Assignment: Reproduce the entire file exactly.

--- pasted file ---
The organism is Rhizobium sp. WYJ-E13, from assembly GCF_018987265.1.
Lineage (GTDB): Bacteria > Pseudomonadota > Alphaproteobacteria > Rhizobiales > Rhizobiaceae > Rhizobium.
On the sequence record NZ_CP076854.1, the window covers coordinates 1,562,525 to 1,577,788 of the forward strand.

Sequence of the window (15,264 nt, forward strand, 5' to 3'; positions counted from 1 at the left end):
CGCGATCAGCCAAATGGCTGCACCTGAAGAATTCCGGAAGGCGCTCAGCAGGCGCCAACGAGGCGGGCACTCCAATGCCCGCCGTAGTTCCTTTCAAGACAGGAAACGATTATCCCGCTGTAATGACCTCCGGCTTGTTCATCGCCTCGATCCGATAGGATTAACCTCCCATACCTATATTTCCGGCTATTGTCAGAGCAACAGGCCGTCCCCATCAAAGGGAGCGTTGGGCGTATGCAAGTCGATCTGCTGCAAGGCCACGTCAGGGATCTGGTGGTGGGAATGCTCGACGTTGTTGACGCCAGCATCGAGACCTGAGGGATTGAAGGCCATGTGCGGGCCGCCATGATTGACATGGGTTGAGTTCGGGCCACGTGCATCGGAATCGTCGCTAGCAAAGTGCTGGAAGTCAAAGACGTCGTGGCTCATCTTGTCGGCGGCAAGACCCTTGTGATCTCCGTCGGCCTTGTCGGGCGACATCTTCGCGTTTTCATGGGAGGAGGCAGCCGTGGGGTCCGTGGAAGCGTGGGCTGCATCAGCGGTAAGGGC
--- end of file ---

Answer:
The organism is Rhizobium sp. WYJ-E13, from assembly GCF_018987265.1.
Lineage (GTDB): Bacteria > Pseudomonadota > Alphaproteobacteria > Rhizobiales > Rhizobiaceae > Rhizobium.
On the sequence record NZ_CP076854.1, the window covers coordinates 1,562,525 to 1,577,788 of the forward strand.

Sequence of the window (15,264 nt, forward strand, 5' to 3'; positions counted from 1 at the left end):
CGCGATCAGCCAAATGGCTGCACCTGAAGAATTCCGGAAGGCGCTCAGCAGGCGCCAACGAGGCGGGCACTCCAATGCCCGCCGTAGTTCCTTTCAAGACAGGAAACGATTATCCCGCTGTAATGACCTCCGGCTTGTTCATCGCCTCGATCCGATAGGATTAACCTCCCATACCTATATTTCCGGCTATTGTCAGAGCAACAGGCCGTCCCCATCAAAGGGAGCGTTGGGCGTATGCAAGTCGATCTGCTGCAAGGCCACGTCAGGGATCTGGTGGTGGGAATGCTCGACGTTGTTGACGCCAGCATCGAGACCTGAGGGATTGAAGGCCATGTGCGGGCCGCCATGATTGACATGGGTTGAGTTCGGGCCACGTGCATCGGAATCGTCGCTAGCAAAGTGCTGGAAGTCAAAGACGTCGTGGCTCATCTTGTCGGCGGCAAGACCCTTGTGATCTCCGTCGGCCTTGTCGGGCGACATCTTCGCGTTTTCATGGGAGGAGGCAGCCGTGGGGTCCGTGGAAGCGTGGGCTGCATCAGCGGTAAGGGC